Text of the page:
Why speed wins
In start up land the most important thing we can do is do things fast. It’s the opposite of the perfectionism we learn in graduate school and large corporations especially as it pertains to marketing.
So the startup blog explanation of my above chart goes something like this:
No project, task or strategy is ever perfect. Even if we spend a large amount of time developing it. At best it will be around 90% of what we need or imagine. If we cut the available amount of time in half (which is this example is 6 weeks) we may be able to achieve 70% of the desired outcome. But what option 2 presents for us is the ability to learn and revise quickly. In fact we can launch another version (version 2.0) of said project for another 70% progression.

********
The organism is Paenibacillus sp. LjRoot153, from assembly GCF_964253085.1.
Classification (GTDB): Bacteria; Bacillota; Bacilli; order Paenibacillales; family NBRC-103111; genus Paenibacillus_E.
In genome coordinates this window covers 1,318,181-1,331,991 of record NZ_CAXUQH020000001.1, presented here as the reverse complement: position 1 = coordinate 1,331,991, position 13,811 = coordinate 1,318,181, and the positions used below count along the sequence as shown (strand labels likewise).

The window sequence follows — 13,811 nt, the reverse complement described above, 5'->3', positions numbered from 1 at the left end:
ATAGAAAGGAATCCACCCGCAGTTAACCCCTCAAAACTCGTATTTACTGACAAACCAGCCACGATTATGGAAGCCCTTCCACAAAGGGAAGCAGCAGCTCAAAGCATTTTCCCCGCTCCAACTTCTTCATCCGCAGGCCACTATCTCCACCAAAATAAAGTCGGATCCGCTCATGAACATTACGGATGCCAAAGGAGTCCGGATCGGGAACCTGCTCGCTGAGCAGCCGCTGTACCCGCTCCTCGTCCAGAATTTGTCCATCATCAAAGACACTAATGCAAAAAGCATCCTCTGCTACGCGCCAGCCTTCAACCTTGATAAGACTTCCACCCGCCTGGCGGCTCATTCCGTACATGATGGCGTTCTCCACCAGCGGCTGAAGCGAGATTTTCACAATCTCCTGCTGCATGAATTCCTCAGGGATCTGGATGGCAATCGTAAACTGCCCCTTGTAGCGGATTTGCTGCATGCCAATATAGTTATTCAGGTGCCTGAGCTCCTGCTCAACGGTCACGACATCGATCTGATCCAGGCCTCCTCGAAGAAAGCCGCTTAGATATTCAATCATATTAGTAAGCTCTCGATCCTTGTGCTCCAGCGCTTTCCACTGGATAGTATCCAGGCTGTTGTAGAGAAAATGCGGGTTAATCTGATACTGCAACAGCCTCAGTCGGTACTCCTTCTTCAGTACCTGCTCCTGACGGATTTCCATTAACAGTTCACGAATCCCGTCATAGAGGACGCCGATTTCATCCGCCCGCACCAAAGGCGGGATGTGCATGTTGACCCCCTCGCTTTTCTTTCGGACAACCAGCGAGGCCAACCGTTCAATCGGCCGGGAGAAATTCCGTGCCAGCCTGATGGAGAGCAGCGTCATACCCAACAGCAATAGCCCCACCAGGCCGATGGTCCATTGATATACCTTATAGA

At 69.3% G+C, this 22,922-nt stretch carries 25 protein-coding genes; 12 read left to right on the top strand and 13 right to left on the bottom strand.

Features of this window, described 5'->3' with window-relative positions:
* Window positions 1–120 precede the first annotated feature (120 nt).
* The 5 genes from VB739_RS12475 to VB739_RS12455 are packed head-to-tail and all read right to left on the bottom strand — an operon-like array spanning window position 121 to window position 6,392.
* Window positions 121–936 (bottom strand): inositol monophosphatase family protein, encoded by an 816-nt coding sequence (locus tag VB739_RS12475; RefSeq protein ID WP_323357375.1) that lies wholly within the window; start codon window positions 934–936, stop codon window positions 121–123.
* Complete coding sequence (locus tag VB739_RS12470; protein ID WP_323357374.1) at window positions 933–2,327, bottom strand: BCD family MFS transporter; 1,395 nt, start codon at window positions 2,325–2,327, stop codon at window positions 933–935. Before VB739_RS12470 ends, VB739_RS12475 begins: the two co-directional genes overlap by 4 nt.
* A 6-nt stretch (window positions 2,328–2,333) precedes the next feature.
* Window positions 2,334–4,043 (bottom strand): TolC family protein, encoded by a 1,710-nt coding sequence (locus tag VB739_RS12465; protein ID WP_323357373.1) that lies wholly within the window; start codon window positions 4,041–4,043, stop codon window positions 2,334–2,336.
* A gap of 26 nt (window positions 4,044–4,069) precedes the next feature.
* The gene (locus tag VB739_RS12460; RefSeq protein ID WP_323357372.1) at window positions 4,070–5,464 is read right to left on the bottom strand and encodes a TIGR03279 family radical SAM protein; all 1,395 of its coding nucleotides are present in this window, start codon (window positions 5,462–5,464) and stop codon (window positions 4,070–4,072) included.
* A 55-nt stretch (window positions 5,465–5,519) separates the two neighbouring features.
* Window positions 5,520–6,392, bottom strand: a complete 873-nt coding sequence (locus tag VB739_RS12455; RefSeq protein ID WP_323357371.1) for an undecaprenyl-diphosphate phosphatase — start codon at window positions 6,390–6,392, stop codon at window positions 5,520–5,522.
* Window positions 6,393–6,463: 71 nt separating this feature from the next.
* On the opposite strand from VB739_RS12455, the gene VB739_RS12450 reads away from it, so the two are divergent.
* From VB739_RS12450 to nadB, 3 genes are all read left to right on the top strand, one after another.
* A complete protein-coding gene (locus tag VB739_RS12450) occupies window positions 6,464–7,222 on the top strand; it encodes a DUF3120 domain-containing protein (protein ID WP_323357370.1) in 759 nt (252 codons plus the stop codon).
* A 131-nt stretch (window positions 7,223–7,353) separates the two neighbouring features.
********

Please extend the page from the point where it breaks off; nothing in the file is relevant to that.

The net result is pretty simple – we’ll be a progression of 140 vs 90. Pretty simple. And in startup land the reality is we often don’t know how effective something will be until it is implemented, and from here the lessons will emerge. In addition it moves us up the learning curve and in all probability the next implementation will be far more effective than the first.
The other fact we have to consider is that speed is important for our customers. They like to see progression, even if it is less than perfect. They know things are improving and that we are making stuff better for them. It’s also far less confusing to deal with incremental consistent change than it is a total re-design. We also remove the risk of better ideas and methods putting a kibosh on doing anything at all and creating inertia.
And this is why in startup land, speed wins.